$42 billion investment from Japan, Kishida and Modi say ties are growing

Listening to Prime Minister Narendra Modi, Japanese Prime Minister Fumio Kishida on Saturday denounced Russia’s aggression against Ukraine, calling it a “serious development” that has “shaken the foundations of the international order”.

Modi, who spoke with Kishida at Hyderabad House in New Delhi, did not mention Ukraine directly and referred to “geopolitical developments”.

“Geopolitical developments present a new set of challenges. In this context, deepening the India-Japan partnership is not only important for the two countries, but also for the Indo-Pacific region and will promote peace, prosperity and stability in the world,” Modi said, adding that They had also exchanged views. on regional and global issues.

In a briefing after the two leaders’ meeting, Foreign Minister Harsh Vardhan Shringla said the prime ministers also discussed the Sino-Indian border standoff in Ladakh.

Japan has announced a 5 trillion yen ($42 billion) investment plan in India over five years.

This stems from the investment promotion partnership of 2014 when the two parties agreed to invest 3.5 trillion yen in the period 2014-19. This objective has been achieved, taking into account official development assistance and investments from Japan. The new target will offer the possibility of greater involvement of Japanese companies in the Indian economy.

The joint statement said the prime ministers noted with satisfaction that since the elevation of ties to a special strategic and global partnership, there has been a significant growth in economic cooperation.

“They expressed their satisfaction that the investment target of 3.5 trillion Japanese yen announced in 2014 had been achieved. Noting the steps taken by India to improve the business environment for Japanese investors in India, along with other measures to boost economic growth and improve the ease of doing business, they expressed their joint intention to make 5 trillion yen in public and private investment and financing from Japan to India over the next five years, to fund appropriate public and private projects of mutual benefit,” he said.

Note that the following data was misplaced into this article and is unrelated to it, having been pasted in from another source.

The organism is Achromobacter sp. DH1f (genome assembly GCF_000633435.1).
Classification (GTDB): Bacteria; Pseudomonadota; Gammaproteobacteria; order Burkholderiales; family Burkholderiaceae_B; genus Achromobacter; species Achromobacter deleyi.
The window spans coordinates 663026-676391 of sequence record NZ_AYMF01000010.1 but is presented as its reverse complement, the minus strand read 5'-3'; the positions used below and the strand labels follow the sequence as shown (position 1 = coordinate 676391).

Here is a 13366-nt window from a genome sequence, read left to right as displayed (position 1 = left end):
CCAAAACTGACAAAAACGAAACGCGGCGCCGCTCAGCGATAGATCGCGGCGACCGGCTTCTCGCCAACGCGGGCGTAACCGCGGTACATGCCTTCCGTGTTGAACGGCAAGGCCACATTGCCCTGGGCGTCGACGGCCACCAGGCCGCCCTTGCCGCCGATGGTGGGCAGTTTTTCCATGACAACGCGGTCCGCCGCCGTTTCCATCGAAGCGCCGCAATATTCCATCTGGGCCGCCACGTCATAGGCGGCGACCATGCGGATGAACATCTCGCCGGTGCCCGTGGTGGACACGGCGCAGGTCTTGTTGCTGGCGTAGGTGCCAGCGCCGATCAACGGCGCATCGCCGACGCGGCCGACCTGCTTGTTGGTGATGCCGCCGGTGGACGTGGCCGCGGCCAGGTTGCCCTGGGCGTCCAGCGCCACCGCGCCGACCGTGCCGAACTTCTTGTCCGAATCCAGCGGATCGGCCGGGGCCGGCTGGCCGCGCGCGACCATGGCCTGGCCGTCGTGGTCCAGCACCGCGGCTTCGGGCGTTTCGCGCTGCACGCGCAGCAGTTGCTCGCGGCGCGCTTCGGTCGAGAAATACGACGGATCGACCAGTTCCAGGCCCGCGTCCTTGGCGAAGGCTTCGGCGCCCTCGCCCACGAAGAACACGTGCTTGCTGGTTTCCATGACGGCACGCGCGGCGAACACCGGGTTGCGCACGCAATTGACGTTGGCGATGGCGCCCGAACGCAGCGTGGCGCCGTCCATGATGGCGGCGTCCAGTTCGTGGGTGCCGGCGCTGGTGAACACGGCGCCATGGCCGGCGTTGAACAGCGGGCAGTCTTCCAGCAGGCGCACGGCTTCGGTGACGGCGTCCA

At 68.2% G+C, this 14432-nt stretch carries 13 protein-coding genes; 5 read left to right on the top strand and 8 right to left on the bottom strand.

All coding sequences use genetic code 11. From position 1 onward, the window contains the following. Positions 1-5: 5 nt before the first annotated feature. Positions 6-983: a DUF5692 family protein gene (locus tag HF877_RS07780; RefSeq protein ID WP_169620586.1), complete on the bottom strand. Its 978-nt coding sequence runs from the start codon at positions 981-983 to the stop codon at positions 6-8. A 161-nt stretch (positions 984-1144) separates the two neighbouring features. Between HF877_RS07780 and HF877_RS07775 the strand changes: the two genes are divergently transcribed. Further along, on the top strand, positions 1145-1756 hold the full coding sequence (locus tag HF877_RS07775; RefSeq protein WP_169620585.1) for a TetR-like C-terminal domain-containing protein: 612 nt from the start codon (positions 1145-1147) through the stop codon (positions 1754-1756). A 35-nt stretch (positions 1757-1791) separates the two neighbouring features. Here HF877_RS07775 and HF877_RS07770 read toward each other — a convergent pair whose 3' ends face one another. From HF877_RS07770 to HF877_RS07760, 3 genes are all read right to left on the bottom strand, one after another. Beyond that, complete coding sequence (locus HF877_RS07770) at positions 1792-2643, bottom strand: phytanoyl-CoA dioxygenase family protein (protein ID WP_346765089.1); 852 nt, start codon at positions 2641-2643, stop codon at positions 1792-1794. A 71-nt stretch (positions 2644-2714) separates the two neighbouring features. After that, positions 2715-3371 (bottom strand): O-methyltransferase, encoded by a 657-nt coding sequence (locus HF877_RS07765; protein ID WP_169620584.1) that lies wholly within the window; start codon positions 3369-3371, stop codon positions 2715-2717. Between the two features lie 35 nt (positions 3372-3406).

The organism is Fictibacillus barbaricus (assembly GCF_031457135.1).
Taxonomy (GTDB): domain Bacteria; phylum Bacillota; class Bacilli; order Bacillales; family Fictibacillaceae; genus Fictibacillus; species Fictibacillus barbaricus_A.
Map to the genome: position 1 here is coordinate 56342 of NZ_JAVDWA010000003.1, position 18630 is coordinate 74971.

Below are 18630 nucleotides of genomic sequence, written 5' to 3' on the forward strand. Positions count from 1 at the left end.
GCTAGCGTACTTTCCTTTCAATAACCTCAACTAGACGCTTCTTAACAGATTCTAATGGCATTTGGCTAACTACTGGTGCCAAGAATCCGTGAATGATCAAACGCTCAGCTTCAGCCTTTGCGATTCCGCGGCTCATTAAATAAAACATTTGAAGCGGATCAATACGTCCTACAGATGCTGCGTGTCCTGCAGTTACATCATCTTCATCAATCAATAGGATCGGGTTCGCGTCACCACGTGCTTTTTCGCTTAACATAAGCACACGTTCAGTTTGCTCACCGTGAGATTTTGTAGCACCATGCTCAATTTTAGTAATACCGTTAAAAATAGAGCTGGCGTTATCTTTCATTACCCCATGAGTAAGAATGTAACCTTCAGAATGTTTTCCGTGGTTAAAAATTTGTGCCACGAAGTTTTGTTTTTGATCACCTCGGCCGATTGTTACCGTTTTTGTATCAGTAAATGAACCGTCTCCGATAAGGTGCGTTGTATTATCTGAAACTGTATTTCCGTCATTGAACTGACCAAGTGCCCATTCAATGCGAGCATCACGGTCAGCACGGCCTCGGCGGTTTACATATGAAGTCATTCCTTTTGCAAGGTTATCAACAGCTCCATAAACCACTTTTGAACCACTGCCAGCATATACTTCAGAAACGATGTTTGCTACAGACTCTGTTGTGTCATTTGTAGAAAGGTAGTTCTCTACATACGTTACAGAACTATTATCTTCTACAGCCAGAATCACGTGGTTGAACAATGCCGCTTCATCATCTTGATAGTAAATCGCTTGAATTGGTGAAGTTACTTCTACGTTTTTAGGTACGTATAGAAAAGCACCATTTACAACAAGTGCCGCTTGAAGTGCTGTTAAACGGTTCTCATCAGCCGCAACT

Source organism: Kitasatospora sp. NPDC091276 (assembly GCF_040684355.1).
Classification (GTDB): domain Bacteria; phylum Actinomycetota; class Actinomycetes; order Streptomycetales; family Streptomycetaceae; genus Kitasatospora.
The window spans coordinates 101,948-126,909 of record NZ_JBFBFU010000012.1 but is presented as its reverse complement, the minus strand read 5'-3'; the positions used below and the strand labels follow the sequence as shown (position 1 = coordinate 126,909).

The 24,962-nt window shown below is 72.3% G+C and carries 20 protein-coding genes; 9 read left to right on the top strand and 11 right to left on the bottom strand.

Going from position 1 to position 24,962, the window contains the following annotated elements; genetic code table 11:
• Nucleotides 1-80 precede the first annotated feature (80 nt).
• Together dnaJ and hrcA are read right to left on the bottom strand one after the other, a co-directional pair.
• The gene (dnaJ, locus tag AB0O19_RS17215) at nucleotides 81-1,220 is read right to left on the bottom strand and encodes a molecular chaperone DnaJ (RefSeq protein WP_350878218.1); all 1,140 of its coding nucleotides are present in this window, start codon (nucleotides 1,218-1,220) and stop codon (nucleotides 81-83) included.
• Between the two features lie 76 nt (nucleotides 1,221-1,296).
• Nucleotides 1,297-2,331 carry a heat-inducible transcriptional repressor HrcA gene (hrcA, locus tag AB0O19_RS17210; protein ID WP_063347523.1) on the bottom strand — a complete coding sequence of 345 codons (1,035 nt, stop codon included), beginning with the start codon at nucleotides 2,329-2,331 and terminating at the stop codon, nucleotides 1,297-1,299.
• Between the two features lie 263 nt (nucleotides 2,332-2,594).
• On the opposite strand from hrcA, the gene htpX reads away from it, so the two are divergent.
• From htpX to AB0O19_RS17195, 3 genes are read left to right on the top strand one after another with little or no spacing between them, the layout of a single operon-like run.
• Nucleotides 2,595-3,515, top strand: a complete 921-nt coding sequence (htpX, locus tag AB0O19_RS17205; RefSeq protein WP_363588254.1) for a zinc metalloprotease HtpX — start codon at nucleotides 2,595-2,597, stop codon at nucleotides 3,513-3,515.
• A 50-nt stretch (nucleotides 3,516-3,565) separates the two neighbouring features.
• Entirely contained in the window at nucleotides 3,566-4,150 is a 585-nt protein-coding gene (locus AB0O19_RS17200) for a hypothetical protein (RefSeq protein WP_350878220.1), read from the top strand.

Both parties have signed cybersecurity pacts and announced a clean energy partnership.

They agreed to convene a two-plus-two meeting between their foreign and defense ministers as soon as possible.

They have also signed loan covenants worth Rs 20,400 crore for connectivity, water supply and sanitation, horticulture, healthcare and biodiversity conservation projects in different states.

After meeting Modi, Kishida, on his first visit to India as Prime Minister, said: “Russia’s invasion of Ukraine is a very serious event that has shaken the foundations of the international order. I expressed my views to Prime Minister Modi. I said that unilateral attempts to change the status quo through the use of force should never be allowed in any sphere.

Japan’s comments are in line with its position expressed at the Quad leaders’ summit – it joined the United States and Europe in condemning Russia’s actions and also imposed sanctions.
He told Modi and he agreed that “peaceful solution is needed for all issues in accordance with international law”. And given these developments, he said, both countries should make efforts for a free and open Indo-Pacific.

He said Japan, along with India, would continue to call for a ceasefire and want the conflict to be resolved through diplomacy.

Japanese Prime Minister’s spokesman Hikariko Ono said “most of the time” of the discussion was devoted to the situation in Ukraine. She said the leaders met for 110 minutes.

She also flagged the issue of nuclear threats from Russia. “Prime Minister Kishida, who is from Hiroshima, which was badly devastated at the end of World War II,” said “any nuclear threat posed to its use cannot be tolerated.”

She said Kishida had actually called the Russian aggression “outrage” and a flagrant violation of international law.

Foreign Minister Shringla said Ukraine was discussed at the bilateral meeting and quoted the joint statement.

Although the statement did not mention Russian aggression, it said the prime ministers “expressed grave concern about the ongoing conflict and humanitarian crisis in Ukraine and assessed its wider implications, in particular for the Indo region. -peaceful”.

“They underscored that the contemporary world order was built on the Charter of the United Nations, international law and respect for the sovereignty and territorial integrity of States,” reads the joint statement – language similar to the declarations of India to the UN where it did not name Russia but flagged areas of concern.
“They underlined the importance of the safety and security of nuclear facilities in Ukraine and recognized the active efforts of the IAEA in this regard,” the joint statement said.

“They reiterated their call for an immediate cessation of violence and noted that there was no other option but the path of dialogue and diplomacy for the resolution of the conflict,” he said. , adding that the leaders had affirmed that they would take appropriate measures to deal with the crisis. humanitarian crisis in Ukraine.

The summit between Indian and Japanese PMs took place after three and a half years – the last summit was held in Japan in 2018.

The 2019 summit in Guwahati between Modi and Shinzo Abe, his Japanese counterpart at the time, was canceled following protests over the amended citizenship law.

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